Waterloo Historical Society
Waterloo Historical Society
C/O Kitchener Public Library
85 Queen Street North
Kitchener, Ontario Canada
On Saturday, July 22, 1950, William Lyon Mackenzie King died peacefully at his Kingsmere
retreat near Ottawa. That ended one of the most remarkable lives in Canadian political history---a
life which began right here in Berlin, Ontario, 75 years earlier.
On Saturday, July 22, 2000, the Waterloo Historical Society and Woodside National Historic Site combined to honor our community's most famous citizen---fifty years on!
Mackenzie King was still Prime Minister when he last visited Kitchener in September 1947. Here he addresses a crowd from the steps of Kitchener City Hall. If the Kitchener Hotel across the road was removed, King would be looking directly at his birthplace on Benton Street. Within a year, Mackenzie King retired and within 3 years he had passed away.
The boyhood home of Willie King is not to be missed. Inside you'll be transported back to the 1880s when John and Isabel King, along with their four children, Bella, Jennie, Max and Willie lived at
Woodside. Mackenzie King always referred to his 8 years at Woodside as the most memorable of
Did You Know!
- There's a school named after William Lyon Mackenzie King in Kitchener. In fact it is the
second one. Originally it was a small Township school near the present-day corner of Victoria
and Frederick in Kitchener. The present school is on Natchez Road.
- The University of Waterloo has honored Canada's longest-serving Prime Minister by naming a
new residence after him.
- WHERE HAVE THEY GONE? There were, literally, thousands of photographs taken on
Mackenzie King's various visits to Berlin/Kitchener, Waterloo and the county. Very few are
available in collections. Waterloo Historical Society urges you to either donate, or allow copies
to be made of, any in your family collection. Contact Susan Hoffman, past-president of Waterloo Historical Society, at the Kitchener Public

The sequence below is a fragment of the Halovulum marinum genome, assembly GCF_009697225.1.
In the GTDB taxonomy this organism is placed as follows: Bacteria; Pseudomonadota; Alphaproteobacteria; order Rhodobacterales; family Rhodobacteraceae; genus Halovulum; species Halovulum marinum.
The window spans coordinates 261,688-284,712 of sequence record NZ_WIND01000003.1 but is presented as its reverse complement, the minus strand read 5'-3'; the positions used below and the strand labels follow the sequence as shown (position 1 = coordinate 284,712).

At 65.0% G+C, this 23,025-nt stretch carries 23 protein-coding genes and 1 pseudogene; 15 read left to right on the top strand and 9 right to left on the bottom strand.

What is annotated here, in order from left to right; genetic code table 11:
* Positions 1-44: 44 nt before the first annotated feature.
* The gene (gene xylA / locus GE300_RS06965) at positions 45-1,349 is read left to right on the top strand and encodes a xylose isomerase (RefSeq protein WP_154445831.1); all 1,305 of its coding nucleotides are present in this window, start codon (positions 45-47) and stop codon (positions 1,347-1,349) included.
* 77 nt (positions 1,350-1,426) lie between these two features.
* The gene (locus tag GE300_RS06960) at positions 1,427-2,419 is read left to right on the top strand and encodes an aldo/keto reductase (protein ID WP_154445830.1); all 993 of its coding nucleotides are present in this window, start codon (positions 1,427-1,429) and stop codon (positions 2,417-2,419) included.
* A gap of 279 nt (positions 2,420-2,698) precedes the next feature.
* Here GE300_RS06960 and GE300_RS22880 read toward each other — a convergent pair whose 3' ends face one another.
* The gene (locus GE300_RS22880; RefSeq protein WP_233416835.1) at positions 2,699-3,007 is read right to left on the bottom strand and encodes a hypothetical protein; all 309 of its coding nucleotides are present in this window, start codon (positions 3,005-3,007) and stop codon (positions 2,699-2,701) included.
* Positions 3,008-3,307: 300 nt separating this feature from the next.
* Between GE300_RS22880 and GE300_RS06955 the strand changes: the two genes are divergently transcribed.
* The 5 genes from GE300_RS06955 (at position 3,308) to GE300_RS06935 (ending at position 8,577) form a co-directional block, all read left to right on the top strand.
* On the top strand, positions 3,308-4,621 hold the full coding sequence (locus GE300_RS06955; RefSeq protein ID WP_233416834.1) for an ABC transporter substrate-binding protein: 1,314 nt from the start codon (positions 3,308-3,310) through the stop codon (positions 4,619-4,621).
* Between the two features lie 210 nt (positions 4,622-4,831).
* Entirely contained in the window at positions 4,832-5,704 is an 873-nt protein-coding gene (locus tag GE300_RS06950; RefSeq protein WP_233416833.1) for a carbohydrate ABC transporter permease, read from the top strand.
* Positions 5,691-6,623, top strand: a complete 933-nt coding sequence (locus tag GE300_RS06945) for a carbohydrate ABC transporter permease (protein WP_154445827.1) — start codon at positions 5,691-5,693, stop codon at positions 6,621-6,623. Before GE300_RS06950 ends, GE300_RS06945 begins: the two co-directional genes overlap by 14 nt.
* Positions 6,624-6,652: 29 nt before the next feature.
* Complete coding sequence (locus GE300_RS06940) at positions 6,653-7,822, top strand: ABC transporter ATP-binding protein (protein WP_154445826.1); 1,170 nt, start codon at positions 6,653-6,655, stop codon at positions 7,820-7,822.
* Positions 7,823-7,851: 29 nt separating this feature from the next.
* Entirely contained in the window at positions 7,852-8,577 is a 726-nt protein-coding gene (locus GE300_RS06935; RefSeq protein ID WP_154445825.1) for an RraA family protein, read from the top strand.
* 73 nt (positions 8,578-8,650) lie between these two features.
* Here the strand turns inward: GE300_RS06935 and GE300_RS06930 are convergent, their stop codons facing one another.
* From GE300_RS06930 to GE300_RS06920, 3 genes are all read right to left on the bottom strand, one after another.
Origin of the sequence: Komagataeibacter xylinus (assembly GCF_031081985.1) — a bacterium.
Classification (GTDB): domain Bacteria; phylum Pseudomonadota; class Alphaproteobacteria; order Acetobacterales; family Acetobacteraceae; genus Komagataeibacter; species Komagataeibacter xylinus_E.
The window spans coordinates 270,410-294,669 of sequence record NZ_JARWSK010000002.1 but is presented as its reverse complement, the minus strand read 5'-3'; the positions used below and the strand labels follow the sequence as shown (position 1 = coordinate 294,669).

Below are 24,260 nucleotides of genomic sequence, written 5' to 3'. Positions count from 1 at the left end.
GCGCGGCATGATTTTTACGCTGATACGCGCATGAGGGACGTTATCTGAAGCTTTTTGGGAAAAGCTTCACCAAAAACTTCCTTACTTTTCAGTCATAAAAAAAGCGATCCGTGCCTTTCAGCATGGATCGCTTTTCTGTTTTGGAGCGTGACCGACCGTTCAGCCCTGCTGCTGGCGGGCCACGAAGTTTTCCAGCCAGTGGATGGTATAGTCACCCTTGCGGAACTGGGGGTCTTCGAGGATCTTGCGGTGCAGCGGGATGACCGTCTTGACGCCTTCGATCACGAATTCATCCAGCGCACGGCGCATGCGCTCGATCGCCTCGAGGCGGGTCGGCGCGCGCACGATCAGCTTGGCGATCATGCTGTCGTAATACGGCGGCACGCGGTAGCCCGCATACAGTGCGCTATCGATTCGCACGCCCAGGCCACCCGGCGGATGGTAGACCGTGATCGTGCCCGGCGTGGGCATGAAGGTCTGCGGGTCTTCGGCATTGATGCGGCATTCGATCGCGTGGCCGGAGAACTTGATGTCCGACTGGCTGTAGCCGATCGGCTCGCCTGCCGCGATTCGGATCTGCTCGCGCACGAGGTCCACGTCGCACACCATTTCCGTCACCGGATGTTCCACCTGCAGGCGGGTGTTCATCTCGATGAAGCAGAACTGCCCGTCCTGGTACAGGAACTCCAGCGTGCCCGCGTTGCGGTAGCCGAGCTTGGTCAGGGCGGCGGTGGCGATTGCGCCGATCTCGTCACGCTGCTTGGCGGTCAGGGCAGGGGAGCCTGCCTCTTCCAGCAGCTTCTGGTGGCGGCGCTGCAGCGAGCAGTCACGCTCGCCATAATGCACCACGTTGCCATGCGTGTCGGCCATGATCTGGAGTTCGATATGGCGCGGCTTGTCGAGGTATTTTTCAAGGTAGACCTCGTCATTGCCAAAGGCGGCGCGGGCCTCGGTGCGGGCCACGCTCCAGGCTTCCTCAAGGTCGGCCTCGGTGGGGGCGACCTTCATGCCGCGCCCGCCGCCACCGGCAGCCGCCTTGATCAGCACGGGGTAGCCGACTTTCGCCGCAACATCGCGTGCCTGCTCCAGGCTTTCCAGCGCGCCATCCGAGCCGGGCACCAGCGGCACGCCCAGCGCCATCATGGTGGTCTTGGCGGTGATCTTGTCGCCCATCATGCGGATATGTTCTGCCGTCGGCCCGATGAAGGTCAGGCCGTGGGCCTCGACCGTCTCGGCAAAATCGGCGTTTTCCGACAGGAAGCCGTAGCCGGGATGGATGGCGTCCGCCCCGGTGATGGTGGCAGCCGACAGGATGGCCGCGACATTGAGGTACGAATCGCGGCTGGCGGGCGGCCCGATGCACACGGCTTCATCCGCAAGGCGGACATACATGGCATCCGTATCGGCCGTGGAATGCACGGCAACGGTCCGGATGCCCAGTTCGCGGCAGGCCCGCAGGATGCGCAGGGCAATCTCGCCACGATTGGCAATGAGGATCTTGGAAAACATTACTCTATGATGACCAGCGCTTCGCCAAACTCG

- Once Mackenzie King left home to attend the University of Toronto in the early 1890s he
never again lived in Berlin/Kitchener for any length of time. During his three local elections in
1908, 1909 and 1911, he either took rooms at the Walper Hotel or rented a house on Queen
- William Lyon Mackenzie King has three of his homes in the Canadian National Historic Sites
- Laurier House in Ottawa was willed to him by Sir Wilfrid's widow, Lady Laurier, and he stayed
there when in Ottawa.
- Kingsmere his wonderful country estate in the Gatineaus was both a working home and a retreat
- Woodside, here in Kitchener, was his boyood home. The combination of all three provides a
unique glimpse into the life and times of this fascinating Canadian figure. All three are open to
the public. For information, contact Woodside at 571 56 84.
- In Kitchener City Hall, there's a portrait of Mackenzie King unveiled by Mackenzie King!! In 1925, during the Old Boys' and Old Girls' Reunion, the Prime Minister did the actual
unveiling of the Stanley Moyer painting. When that building was torn down, the portrait was put
into storage. In 1999, on King's 125th anniversary, the portrait was re-hung at Kitchener City
Hall and one of its 'unveilers' was..... William Lyon Mackenzie King!.........a great-nephew of
the original and a grandson of Willie's brother Max.
- The Kitchener Public Library has a special Mackenzie King collection.
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Maintained by Marjorie Kohli and last updated July 29, 2003